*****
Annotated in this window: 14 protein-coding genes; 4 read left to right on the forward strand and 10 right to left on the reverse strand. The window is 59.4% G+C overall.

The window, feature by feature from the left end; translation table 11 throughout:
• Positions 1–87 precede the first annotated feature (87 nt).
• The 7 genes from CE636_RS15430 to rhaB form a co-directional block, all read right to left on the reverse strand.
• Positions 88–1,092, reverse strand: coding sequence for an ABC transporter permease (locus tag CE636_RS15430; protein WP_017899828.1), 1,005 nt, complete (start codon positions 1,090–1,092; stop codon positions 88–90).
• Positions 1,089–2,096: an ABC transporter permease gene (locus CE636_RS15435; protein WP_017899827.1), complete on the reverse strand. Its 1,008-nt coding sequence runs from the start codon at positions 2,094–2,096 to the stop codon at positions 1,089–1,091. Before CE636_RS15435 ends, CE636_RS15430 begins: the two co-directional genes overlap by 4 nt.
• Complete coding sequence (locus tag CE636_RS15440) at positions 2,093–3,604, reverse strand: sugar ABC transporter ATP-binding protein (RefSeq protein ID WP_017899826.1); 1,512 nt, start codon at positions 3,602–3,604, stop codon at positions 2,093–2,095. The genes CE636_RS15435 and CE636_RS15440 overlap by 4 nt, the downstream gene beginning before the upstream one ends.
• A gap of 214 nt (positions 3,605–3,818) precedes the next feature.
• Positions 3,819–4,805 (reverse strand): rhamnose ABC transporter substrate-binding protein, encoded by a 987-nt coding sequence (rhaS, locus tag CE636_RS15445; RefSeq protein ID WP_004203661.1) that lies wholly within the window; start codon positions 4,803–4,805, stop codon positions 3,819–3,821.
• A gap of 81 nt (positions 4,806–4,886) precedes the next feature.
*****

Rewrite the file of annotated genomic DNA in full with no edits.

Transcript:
Annotated in this window: 14 protein-coding genes; 4 read left to right on the forward strand and 10 right to left on the reverse strand. The window is 59.4% G+C overall.

The window, feature by feature from the left end; translation table 11 throughout:
• Positions 1–87 precede the first annotated feature (87 nt).
• The 7 genes from CE636_RS15430 to rhaB form a co-directional block, all read right to left on the reverse strand.
• Positions 88–1,092, reverse strand: coding sequence for an ABC transporter permease (locus tag CE636_RS15430; protein WP_017899828.1), 1,005 nt, complete (start codon positions 1,090–1,092; stop codon positions 88–90).
• Positions 1,089–2,096: an ABC transporter permease gene (locus CE636_RS15435; protein WP_017899827.1), complete on the reverse strand. Its 1,008-nt coding sequence runs from the start codon at positions 2,094–2,096 to the stop codon at positions 1,089–1,091. Before CE636_RS15435 ends, CE636_RS15430 begins: the two co-directional genes overlap by 4 nt.
• Complete coding sequence (locus tag CE636_RS15440) at positions 2,093–3,604, reverse strand: sugar ABC transporter ATP-binding protein (RefSeq protein ID WP_017899826.1); 1,512 nt, start codon at positions 3,602–3,604, stop codon at positions 2,093–2,095. The genes CE636_RS15435 and CE636_RS15440 overlap by 4 nt, the downstream gene beginning before the upstream one ends.
• A gap of 214 nt (positions 3,605–3,818) precedes the next feature.
• Positions 3,819–4,805 (reverse strand): rhamnose ABC transporter substrate-binding protein, encoded by a 987-nt coding sequence (rhaS, locus tag CE636_RS15445; RefSeq protein ID WP_004203661.1) that lies wholly within the window; start codon positions 4,803–4,805, stop codon positions 3,819–3,821.
• A gap of 81 nt (positions 4,806–4,886) precedes the next feature.